As Bermuda shuttered international travel and local business in response to the COVID-19 pandemic this spring, three container ships continued to deliver a critical supply of food and consumer goods to the island. One of these vessels, the Oleander, has been quietly serving the public, and the scientific community, in another important way for several decades —as a volunteer “ship of opportunity” that acquires important ocean measurements during its weekly voyages between Bermuda and the United States.
The Oleander Project involves ocean scientists from six research institutions and the Bermuda Container Line (BCL). Led by oceanographers Ruth Curry and Nick Bates at the Bermuda Institute of Ocean Sciences (BIOS), the Oleander Project operates in collaboration with a team of researchers from the University of Rhode Island, Stony Brook University in New York, the National Oceanic and Atmospheric Administration (NOAA), the University of Hawaii, and Woods Hole Oceanographic Institution in Massachusetts.
Since 1992, this collaborative arrangement has capitalized on Oleander’s weekly round-trip passages between Port Elizabeth, New Jersey and Hamilton, Bermuda to collect valuable data about the state of the North Atlantic Ocean. Utilizing specialized instruments embedded in the ship’s hull, scientists measure currents—such as the Gulf Stream—in addition to ocean temperatures and carbon dioxide levels to determine how these vary by season and year. As data are acquired over multiple years, scientists are able to detect long-term trends as the planet’s climate system changes.
Curry summarized results from the program’s observations. “Over the last three decades, the data have shown significant warming of 1.8 to 2.1 degrees Fahrenheit (1.0 to 1.2 degrees Celsius) of ocean temperatures between the edge of the U.S. continental slope and Bermuda down to depths of 1,200 feet (400 meters),” Curry said. “Warming on the U.S. continental shelf since 2002 has been even greater, with notable shifts in marine ecosystems as a consequence. There have, however, been no significant trends measured in the strength of the Gulf Stream flow.” Significant trends are defined as those in excess of a 15% change from the background variability.
In March, BCL welcomed the new 393-foot (120 meter) motor vessel (M/V) Oleander to its fleet to replace the M/V Oleander III, which was sold to new owners in Turkey after making the transit between Bermuda and the U.S. for 29 years. With the arrival of the new ship, scientific leadership of the program has been transferred to BIOS researchers who will steward it into the future.
“The new custom-built container vessel is longer and wider, with new design features to improve heavy weather performance and accommodate Bermuda’s ongoing and future needs,” said Barry Brewer, the president and chief executive of the Neptune Group, the owners of Bermuda Container Line. The new ship took three years to design and build, and includes a completely different bow shape that allows the ship to better handle the rough weather at sea during winter in the North Atlantic Ocean.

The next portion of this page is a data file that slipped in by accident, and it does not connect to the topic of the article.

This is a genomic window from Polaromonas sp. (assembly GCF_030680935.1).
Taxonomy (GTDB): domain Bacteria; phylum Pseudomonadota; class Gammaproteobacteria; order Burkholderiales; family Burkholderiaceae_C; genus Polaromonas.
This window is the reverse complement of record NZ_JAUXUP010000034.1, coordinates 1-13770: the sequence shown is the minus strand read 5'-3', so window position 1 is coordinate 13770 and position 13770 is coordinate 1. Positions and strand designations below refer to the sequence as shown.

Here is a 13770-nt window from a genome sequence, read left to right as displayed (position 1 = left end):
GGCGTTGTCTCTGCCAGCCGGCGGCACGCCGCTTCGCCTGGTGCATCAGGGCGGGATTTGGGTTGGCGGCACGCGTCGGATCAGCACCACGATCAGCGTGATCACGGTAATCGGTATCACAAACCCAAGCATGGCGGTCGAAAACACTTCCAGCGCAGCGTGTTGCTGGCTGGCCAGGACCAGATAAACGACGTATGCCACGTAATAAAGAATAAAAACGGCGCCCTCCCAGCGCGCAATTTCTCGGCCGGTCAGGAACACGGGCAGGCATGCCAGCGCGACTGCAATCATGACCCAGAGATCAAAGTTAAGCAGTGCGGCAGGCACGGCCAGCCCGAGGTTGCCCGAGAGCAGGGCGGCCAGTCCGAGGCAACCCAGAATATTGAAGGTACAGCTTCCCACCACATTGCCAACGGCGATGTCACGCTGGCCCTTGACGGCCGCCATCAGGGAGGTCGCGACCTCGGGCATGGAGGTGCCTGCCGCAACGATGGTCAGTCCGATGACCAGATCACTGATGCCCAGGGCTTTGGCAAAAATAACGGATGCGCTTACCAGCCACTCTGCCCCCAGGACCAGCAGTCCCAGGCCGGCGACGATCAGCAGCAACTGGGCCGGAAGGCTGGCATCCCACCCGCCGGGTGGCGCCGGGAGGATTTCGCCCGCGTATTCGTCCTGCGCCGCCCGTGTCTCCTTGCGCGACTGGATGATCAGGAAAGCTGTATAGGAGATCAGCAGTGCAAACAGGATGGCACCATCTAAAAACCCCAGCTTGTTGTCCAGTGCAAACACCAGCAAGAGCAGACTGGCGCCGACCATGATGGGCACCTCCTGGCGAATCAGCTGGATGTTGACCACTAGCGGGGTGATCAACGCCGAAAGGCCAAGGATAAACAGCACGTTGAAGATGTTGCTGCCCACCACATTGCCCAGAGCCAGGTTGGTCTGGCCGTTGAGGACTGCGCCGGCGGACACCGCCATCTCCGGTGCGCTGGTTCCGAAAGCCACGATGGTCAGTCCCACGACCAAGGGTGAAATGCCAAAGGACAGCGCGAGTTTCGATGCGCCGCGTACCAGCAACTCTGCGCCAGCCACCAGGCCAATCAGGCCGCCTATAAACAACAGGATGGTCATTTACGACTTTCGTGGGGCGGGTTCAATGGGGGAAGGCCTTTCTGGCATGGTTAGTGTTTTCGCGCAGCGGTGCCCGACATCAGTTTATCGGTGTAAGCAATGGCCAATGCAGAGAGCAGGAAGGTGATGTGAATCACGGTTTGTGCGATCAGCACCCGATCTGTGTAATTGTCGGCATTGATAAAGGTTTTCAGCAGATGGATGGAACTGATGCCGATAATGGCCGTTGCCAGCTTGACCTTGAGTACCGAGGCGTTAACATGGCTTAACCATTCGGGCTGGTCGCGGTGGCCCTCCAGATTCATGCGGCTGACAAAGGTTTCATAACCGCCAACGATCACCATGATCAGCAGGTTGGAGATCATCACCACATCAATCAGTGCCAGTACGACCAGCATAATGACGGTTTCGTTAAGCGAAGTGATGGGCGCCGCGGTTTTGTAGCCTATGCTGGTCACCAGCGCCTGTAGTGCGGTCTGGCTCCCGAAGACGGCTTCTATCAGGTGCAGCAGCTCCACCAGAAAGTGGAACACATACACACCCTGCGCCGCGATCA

The original ship was outfitted with a suite of instruments that operated autonomously while the ship transited back and forth: an Acoustic Doppler Velocity Profiler (ADCP), which measures currents down to an approximate depth of 2,000 feet (600 meters); a thermosalinograph (TSG) that measures temperature and salinity in the surface waters; and an Autonomous Expendable Instrument System (AXIS) that allows probes to be automatically launched along the vessel’s route and obtain records of ocean temperatures down to depths of 3,000 feet (900 meters).
The new ship is equipped with the same TSG and AXIS systems, but now carries two separate ADCPs designed to collect data over different depth ranges. One reaches depths of 4,000 feet (1,200 meters) while the other is attuned to shallower waters from the surface down to 650 feet (200 meters). Additionally, a system to measure carbon dioxide concentrations in the surface water is being installed under the direction of BIOS senior scientist and director of research Nick Bates. This will enable scientists to monitor ocean acidification, the long-term decrease in the ocean’s pH caused by the uptake of carbon dioxide from the atmosphere.
The sum of these measurements are processed each week at BIOS and relayed to data assembly centers in the U.S. and then freely distributed through NOAA’s websites to researchers, forecasters, and the public.
“The new ship and its complement of instruments will allow the Oleander Project to continue monitoring the strength and variability of the Gulf Stream, but in greater detail,” Curry said. “We want to publically acknowledge and thank the owners and operators of the M/V Oleander for supporting these activities, as well as the National Science Foundation, NOAA, and the Office of Naval Research for the grants and contracts to operate and maintain this extremely important program.”
XBT, ADCP and TSG data acquired by the Container Vessel Oleander over multiple decades can be accessed here: Oleander Project ERDDAP